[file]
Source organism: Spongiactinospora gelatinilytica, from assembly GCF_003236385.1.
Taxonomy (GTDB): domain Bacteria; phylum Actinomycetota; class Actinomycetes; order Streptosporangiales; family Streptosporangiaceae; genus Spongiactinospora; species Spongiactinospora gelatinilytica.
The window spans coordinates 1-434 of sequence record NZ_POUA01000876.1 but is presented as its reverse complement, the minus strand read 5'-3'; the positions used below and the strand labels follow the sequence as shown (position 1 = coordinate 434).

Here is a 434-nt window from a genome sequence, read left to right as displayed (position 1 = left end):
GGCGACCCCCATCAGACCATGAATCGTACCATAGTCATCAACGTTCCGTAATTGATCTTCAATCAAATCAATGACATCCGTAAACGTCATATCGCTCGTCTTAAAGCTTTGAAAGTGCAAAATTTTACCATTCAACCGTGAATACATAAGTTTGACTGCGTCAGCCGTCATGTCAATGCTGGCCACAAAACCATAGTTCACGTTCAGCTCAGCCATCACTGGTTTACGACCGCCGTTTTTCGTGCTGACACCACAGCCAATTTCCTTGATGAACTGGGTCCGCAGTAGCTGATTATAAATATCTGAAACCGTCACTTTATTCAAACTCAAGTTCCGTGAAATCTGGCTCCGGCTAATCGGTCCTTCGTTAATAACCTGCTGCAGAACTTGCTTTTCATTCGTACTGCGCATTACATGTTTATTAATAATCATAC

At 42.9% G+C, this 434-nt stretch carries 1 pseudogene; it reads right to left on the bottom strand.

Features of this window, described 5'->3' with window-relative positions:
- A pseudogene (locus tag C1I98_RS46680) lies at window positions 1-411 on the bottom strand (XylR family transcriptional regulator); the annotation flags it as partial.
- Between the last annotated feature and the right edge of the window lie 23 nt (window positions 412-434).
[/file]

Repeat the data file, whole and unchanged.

Source organism: Spongiactinospora gelatinilytica, from assembly GCF_003236385.1.
Taxonomy (GTDB): domain Bacteria; phylum Actinomycetota; class Actinomycetes; order Streptosporangiales; family Streptosporangiaceae; genus Spongiactinospora; species Spongiactinospora gelatinilytica.
The window spans coordinates 1-434 of sequence record NZ_POUA01000876.1 but is presented as its reverse complement, the minus strand read 5'-3'; the positions used below and the strand labels follow the sequence as shown (position 1 = coordinate 434).

Here is a 434-nt window from a genome sequence, read left to right as displayed (position 1 = left end):
GGCGACCCCCATCAGACCATGAATCGTACCATAGTCATCAACGTTCCGTAATTGATCTTCAATCAAATCAATGACATCCGTAAACGTCATATCGCTCGTCTTAAAGCTTTGAAAGTGCAAAATTTTACCATTCAACCGTGAATACATAAGTTTGACTGCGTCAGCCGTCATGTCAATGCTGGCCACAAAACCATAGTTCACGTTCAGCTCAGCCATCACTGGTTTACGACCGCCGTTTTTCGTGCTGACACCACAGCCAATTTCCTTGATGAACTGGGTCCGCAGTAGCTGATTATAAATATCTGAAACCGTCACTTTATTCAAACTCAAGTTCCGTGAAATCTGGCTCCGGCTAATCGGTCCTTCGTTAATAACCTGCTGCAGAACTTGCTTTTCATTCGTACTGCGCATTACATGTTTATTAATAATCATAC

At 42.9% G+C, this 434-nt stretch carries 1 pseudogene; it reads right to left on the bottom strand.

Features of this window, described 5'->3' with window-relative positions:
- A pseudogene (locus tag C1I98_RS46680) lies at window positions 1-411 on the bottom strand (XylR family transcriptional regulator); the annotation flags it as partial.
- Between the last annotated feature and the right edge of the window lie 23 nt (window positions 412-434).